Chris: You can’t amplify something that doesn’t exist or isn’t accessible.
Karen: Exactly. So many times, especially in education, they will put a child with hearing aids in a general education classroom and say, oh they have hearing aids on they will be fine.
Chris: Oftentimes that is not the case.
Karen: Yeah, and it makes everything louder. It makes the fan in the room louder, it makes the kid that is tapping their foot in the back, it makes the kid next door who is tapping their pen, everything gets louder for that child. It’s not the fix.
Chris: So, when you’re working on the early intervention steps, what is ground zero? What is the first thing you do once you assess the situation and you find out whether it is an audiological condition or what you’re working with? Where does your early intervention start? Because this is basically someone who is unable to acquire language or access language, and you have to start finding out ways to communicate with them, communicate with the parents who might not understand what’s happening. Where do you begin and what are the steps after that?
Karen: I love that you started with parents because early intervention is a family model. This child has to exist within a family. So obviously, yes, I could share some of the most important or memorable parts of my career going into a family’s home where they have received this diagnosis, they have this failed new born hearing screening or early audiogram, we use a brain stem response to see where things are and I help them walk through. Really what any parent would go through finding out their child has a “disability,” coming to terms with it, making decisions for that child, and empowering them, that we can get access to language. And I honestly don’t care what language it is, do you want it to be auditory, let’s get the hearing aid, let’s go cochlear implant. But, there is not a 100% chance that this hearing aid and cochlear implant are going to do everything, so let’s get signing. Let’s start giving them the basics. Well let me back up, what are the basics I teach in ASL 1? So, you’ve got yellow, blue, green, dog and cat. The language my students need is that rich language, of hearing people having discussions and hearing the intonation of voice and all the vocabulary and all the meanings. We like to get deaf community members who are fluent in ASL to come visit the families as well and to get our families out into the deaf community, meeting people who could be excellent language models for that child and those parents.
Chris: I feel like the more information you can provide, whether it’s the resources available or success stories. When you’re a parent and you hear something, like you said if it says on the test, fail, as soon as you hear that you already feel like you’re going to be behind and that this is a disaster. What are we going to do? I feel like it takes a little bit of empowerment to let them know that it is not a failure and there are ways to make this a fruitful life for this person, or that there aren’t as many things in the way that you might think. Just starting with empowerment and encouragement I’m sure goes a long way.
Karen: Yeah, and that’s one of my early articles from when I first decided to get this PhD that I now have. I wrote about my experience of starting a junior deaf club and it was just that exact experience. I wanted all the families to come together, for other parents to meet each other, for the older kids that were now successful or fluent signers or fluent with English and were successful in public school. For my families of babies to meet these kids and meet these families and go, exactly what you said “Oh, this is going to be okay.” I have the older kids that are now at a school for the deaf and I remember seeing one in a store and I said, “Wait, where’s your cochlear implant?” Of course, I signed it. He said "Oh, I don’t need that anymore because I’m at a school for the deaf, where I have complete access to everyone and everything. My teachers sign, the custodian signs, the principal signs, the lunch ladies sign, I don’t need a cochlear implant.” I also have families of very oral children. They’ve used their cochlear implant, they’re in public school, they don’t have sign language interpreters. They’re making the best of the auditory access they have and using speech. So, our families need to see that this is the range, this is the choices, and anything in between is an option.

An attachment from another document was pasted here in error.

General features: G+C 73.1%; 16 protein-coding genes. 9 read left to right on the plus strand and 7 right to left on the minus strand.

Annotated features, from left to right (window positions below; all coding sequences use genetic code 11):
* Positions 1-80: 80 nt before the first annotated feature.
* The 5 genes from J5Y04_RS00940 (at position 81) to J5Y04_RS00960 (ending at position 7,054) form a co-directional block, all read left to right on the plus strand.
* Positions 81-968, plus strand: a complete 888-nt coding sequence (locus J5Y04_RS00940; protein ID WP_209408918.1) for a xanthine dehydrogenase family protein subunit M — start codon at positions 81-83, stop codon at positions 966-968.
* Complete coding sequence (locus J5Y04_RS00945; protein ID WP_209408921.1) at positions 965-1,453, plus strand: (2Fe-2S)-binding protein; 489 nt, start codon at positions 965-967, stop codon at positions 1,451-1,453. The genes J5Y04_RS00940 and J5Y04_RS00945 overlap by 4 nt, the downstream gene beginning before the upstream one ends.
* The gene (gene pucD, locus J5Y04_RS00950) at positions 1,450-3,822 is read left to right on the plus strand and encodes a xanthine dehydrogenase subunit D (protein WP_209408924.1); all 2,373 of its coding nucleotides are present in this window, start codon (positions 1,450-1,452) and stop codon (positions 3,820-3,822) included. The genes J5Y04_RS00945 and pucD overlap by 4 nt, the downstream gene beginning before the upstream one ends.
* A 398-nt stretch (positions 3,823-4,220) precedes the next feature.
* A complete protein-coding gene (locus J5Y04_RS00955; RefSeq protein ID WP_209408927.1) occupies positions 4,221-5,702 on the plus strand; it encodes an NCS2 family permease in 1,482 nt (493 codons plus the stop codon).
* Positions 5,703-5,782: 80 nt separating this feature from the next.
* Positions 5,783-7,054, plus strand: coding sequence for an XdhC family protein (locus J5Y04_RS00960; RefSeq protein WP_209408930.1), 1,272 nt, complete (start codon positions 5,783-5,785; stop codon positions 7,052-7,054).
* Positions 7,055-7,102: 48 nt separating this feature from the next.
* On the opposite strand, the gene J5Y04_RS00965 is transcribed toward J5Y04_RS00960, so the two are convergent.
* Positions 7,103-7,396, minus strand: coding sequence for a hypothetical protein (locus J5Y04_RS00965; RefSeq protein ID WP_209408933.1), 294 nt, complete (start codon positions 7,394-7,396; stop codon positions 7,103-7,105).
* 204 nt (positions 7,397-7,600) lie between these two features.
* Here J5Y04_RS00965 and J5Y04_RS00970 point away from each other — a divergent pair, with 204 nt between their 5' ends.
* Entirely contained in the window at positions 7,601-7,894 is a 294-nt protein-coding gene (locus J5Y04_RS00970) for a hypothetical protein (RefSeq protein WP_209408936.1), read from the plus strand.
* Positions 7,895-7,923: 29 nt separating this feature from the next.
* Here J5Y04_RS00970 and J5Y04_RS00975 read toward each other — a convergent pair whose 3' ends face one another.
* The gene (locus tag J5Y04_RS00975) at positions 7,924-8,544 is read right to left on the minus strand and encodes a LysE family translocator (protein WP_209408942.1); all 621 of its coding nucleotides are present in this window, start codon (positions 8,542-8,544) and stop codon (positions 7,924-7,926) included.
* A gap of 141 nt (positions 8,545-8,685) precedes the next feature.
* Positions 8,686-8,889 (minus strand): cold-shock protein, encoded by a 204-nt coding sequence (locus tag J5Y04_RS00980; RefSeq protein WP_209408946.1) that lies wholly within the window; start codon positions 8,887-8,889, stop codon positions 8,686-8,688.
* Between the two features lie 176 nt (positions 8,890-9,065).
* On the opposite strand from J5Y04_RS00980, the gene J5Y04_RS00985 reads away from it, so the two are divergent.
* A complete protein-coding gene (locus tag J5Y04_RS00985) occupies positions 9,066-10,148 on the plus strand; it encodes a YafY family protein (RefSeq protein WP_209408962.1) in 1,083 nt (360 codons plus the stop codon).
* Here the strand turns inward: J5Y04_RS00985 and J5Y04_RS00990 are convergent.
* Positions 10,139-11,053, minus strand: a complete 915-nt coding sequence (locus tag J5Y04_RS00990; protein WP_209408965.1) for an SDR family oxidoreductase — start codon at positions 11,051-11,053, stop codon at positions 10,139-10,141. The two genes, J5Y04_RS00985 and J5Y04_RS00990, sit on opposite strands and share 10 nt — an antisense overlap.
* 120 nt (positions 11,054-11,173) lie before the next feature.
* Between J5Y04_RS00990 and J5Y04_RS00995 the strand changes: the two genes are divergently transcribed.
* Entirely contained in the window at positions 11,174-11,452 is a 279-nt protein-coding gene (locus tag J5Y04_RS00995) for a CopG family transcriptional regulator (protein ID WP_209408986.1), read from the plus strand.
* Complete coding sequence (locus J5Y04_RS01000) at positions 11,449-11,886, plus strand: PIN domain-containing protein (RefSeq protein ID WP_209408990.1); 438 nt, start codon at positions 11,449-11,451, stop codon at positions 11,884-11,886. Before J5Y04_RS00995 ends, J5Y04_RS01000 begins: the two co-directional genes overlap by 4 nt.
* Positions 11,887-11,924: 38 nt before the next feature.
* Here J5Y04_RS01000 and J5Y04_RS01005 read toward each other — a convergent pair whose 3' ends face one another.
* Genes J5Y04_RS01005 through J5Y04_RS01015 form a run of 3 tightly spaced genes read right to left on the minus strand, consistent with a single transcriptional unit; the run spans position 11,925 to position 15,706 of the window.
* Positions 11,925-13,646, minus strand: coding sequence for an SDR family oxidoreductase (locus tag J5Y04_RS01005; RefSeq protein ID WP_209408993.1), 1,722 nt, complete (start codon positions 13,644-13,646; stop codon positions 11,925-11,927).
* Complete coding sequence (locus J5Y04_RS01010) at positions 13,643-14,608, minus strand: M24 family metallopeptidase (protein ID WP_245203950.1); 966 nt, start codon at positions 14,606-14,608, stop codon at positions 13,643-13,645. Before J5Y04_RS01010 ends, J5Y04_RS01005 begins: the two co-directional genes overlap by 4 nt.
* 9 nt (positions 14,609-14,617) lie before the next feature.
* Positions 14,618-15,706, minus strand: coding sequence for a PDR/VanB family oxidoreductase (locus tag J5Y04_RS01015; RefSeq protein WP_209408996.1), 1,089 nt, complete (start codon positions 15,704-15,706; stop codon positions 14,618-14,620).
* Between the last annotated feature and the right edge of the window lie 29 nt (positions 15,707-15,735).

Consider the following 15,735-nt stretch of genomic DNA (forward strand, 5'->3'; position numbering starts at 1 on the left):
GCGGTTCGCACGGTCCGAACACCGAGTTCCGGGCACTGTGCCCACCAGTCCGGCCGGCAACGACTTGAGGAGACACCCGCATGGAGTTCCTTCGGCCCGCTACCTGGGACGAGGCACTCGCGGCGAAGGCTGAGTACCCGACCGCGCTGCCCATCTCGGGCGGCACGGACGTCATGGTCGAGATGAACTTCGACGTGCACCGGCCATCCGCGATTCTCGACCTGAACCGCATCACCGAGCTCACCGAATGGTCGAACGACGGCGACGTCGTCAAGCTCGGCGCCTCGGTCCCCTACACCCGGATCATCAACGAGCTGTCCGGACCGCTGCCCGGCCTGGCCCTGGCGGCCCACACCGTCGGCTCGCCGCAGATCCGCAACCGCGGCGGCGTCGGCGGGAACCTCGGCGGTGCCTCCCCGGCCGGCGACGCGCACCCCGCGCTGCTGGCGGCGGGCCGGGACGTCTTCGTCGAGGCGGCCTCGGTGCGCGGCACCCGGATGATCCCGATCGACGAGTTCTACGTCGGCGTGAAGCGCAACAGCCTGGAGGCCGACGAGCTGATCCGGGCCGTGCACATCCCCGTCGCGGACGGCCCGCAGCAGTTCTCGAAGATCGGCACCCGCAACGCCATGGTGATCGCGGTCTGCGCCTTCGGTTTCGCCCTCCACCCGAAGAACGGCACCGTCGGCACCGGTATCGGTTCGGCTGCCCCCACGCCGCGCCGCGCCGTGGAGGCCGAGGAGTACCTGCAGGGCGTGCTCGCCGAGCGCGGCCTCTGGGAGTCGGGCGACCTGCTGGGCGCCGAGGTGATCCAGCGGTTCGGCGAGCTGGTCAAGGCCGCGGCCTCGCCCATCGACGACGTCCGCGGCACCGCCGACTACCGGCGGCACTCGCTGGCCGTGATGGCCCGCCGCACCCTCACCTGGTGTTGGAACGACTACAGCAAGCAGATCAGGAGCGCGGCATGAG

Chris: And that’s a general reflection of the education community. You have a school or a population of people with unique needs, unique identities but also unique solutions. Not one solution or tool is going to work for everybody, there’s no catch all for everybody. Being able to have that individualized or cultural zed technique is empowering to parents and the deaf population.
Karen: Absolutely and you sound like you sat in my intro to Deaf Ed class, where it’s not a one size fits all. I have four years to train my future teachers to understand everything from a child who just has bilateral, or hard of hearing that uses a hearing aid who is going to be in public school, and for every model in between. Or maybe it is a child with deaf parents. A deaf child with deaf parents who is fluent in ASL, whose first language is ASL, and I have to teach them English. An ironic fact, right now, and it’s sad because this statistic has been around entirely too long, deaf children will graduate high school only reading at a third to fifth grade reading level.